To start with, the script - Coward's script combines a bit of the "lovers reunited" energies of "Private Lives" with the utterly eccentric Madame Arcati and a fair bit more plot involved than usual to provide a witty evening of quips, bitching and cocktails. There's also, as this production uncovers, a little bit of sexism, racisim and classism (as the characters variously mock women, indians and the servants), although this is played fairly straight (with the main recovery largely being that Emma Wood's Ruth, in particular, doesn't take the sexism lying down but clearly resents each sting),
The acting is largely fine, and in some cases better than fine. Wood is, for mine, the highlight ... which may indicate an underlying problem, in that this is a comedy where the best performance is the most straightlaced of the lead characters - comedy, particularly this comedy, is about letting inhibitions loose, discovering joy in unexpected places. Wood is, as the part demands, uptight, sensible, rational and calm until the moment when her marriage is rudely disrupted by the return visit of the ghost of her husband's ex-wife - then she's tense, disturbed and engaging.
Elsewhere, things are more mixed. Peter Holland is a delightful performer, but in this produciton he's way too laid back, way too often. The return of his ex-wife should excite and enliven him - too often Holland is sprawling across the couch, comfortably settled in. Anita Davenport has a gorgeously kittenish voice and has, elsewhere, shown the ability to be damn sexy, but her Elvira is more a playful friend than a seductive threat in the household (this may be partially due to her costume - the cape and feather boa are nice for her to play with, but the nightie underneath is way too flat and figure-concealing to allow Davenport to bring all the sexy required). I recall last time Davenport and Holland were up against one another in "Out of Order" the sparks flew far more, so it's not a question necessarily of the actors not having chemistry as it not being suitably bottled.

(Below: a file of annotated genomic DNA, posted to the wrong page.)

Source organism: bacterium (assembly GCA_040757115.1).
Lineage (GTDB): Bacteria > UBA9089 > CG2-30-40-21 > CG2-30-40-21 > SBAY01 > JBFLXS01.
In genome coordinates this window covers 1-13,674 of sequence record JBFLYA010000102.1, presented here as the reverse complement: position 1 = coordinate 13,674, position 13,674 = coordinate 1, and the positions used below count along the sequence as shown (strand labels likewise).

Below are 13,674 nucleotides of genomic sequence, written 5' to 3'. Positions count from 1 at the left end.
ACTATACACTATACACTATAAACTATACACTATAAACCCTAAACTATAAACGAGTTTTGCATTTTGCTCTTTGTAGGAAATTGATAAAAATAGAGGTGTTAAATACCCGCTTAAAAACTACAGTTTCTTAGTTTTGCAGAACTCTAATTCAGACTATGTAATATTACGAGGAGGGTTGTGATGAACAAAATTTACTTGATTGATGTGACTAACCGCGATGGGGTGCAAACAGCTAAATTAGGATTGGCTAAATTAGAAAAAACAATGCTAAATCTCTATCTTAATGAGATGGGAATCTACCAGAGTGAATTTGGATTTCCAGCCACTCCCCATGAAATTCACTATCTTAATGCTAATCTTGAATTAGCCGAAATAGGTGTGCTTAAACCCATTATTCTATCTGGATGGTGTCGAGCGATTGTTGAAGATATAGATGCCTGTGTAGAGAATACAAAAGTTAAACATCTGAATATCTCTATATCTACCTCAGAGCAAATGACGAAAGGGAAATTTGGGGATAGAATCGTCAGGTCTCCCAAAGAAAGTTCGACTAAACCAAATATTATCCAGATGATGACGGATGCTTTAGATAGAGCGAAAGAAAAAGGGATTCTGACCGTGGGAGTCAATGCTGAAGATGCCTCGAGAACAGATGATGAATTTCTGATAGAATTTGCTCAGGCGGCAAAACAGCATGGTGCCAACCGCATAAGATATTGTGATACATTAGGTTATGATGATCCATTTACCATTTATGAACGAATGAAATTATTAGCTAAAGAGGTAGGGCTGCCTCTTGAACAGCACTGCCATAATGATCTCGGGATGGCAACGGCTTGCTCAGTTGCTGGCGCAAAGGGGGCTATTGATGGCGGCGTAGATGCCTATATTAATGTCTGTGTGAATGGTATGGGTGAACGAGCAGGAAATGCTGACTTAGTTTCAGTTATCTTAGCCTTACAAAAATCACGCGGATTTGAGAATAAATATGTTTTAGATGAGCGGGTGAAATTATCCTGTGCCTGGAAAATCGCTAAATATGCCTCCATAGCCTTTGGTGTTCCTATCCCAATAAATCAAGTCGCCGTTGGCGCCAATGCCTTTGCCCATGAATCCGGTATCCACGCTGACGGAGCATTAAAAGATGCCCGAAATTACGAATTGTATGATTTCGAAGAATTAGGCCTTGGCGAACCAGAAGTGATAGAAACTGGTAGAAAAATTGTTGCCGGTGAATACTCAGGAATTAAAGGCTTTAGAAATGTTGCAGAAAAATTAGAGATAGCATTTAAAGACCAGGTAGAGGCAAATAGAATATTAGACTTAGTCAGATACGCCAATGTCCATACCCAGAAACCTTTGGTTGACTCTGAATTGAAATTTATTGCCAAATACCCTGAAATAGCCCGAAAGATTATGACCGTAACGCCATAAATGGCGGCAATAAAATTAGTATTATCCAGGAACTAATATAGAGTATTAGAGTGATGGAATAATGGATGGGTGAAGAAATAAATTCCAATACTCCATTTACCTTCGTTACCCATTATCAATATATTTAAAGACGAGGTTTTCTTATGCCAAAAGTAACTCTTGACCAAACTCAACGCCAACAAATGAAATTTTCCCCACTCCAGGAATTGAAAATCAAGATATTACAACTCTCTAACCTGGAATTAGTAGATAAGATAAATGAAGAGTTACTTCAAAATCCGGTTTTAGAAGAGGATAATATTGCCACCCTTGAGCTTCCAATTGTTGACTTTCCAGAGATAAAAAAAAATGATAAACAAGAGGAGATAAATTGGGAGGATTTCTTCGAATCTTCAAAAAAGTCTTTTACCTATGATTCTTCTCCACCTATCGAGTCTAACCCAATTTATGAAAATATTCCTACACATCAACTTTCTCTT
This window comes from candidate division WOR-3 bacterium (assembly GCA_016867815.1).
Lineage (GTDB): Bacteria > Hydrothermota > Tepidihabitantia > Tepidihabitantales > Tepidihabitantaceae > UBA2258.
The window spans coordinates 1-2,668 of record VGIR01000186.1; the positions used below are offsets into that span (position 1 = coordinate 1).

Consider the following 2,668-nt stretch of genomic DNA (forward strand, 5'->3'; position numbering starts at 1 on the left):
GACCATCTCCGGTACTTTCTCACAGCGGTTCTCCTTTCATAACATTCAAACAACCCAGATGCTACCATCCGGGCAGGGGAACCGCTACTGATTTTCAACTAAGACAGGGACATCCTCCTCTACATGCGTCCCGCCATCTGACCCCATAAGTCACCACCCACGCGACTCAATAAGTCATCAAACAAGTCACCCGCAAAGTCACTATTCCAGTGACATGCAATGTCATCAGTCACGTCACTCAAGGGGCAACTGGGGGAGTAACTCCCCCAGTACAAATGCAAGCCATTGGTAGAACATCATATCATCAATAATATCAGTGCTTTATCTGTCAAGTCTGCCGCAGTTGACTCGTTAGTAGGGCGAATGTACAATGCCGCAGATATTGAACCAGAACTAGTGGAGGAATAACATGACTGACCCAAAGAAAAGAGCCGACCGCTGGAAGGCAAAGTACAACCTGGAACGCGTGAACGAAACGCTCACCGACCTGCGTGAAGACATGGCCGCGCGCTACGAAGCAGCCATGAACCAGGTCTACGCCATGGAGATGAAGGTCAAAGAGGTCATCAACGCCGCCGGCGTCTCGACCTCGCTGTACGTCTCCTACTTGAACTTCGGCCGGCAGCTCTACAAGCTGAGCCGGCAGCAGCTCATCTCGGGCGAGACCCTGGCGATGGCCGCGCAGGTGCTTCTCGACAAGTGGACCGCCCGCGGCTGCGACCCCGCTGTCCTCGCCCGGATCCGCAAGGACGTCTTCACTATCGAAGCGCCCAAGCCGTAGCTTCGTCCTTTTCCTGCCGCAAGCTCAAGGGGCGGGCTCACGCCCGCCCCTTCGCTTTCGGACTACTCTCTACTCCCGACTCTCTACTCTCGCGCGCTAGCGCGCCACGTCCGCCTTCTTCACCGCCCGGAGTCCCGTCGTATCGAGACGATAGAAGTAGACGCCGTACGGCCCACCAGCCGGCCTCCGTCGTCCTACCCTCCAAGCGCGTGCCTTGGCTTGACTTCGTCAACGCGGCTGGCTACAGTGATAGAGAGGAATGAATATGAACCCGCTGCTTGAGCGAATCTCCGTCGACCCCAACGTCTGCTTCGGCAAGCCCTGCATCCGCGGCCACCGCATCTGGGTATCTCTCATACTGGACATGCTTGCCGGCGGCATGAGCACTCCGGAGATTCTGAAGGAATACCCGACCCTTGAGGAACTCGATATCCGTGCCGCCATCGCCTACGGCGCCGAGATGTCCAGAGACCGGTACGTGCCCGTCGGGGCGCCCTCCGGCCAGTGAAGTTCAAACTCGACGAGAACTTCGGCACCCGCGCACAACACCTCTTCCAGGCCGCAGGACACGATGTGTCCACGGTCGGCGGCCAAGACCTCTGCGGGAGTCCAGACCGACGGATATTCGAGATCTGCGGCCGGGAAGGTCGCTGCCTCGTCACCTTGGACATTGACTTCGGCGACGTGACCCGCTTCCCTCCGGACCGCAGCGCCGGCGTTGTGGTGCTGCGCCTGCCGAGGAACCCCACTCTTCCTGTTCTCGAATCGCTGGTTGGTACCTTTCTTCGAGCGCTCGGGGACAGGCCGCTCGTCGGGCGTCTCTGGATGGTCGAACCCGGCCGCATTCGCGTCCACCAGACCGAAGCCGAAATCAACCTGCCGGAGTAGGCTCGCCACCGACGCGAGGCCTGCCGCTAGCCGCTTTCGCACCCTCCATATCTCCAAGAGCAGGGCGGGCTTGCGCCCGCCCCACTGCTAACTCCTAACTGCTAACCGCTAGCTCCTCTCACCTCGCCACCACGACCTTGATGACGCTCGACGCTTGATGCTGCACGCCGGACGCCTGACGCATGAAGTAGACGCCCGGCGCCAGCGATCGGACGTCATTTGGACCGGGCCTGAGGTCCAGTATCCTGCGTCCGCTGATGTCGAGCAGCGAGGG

Liz StClair Long's Madame Arcati is a delightful scene-stealer when she shows up (her dancing moves as she goes into a seance being a particular highlight) but there are moments when she, again, lets the pacing slide off track and rather than continuing rolling comedy, we get intermittent amusement. Yanina Clifton's Edith is a delightfully unsure-of-herself-maid and brings additional amusment when she can, though it isn't exactly a part that can carry the evening.
Andrew Kay's set is grand, imposing, and does all the clever-ghost-tricks with aplomb (with the assistance of Dot Russell and the rest of the stagecrew), although there is some strange furniture-arranging on it that leads to the stage having strange gaps on it and people having to move chairs and tables around a lot more than seems entirely sensible.
In the program notes, Director Kate Blackhurst suggests the secret of acting, as per Noel Coward, is "learn to speak clearly, to project your voice without shouting - and to move about the stage gracefully without bumping into people". I'd suggest the secret of directing is that you find ways for people to bump into one another, to make connections between each other - at the moment, what she's delivered is a production full of isolated individuals rather than a rounded story.
In short, this is an evening which I found myself liking elements of the acting and the production without ever quite being captured and carried along into the pure comic raptures I was hoping for. So ... it's okay but I wanted better.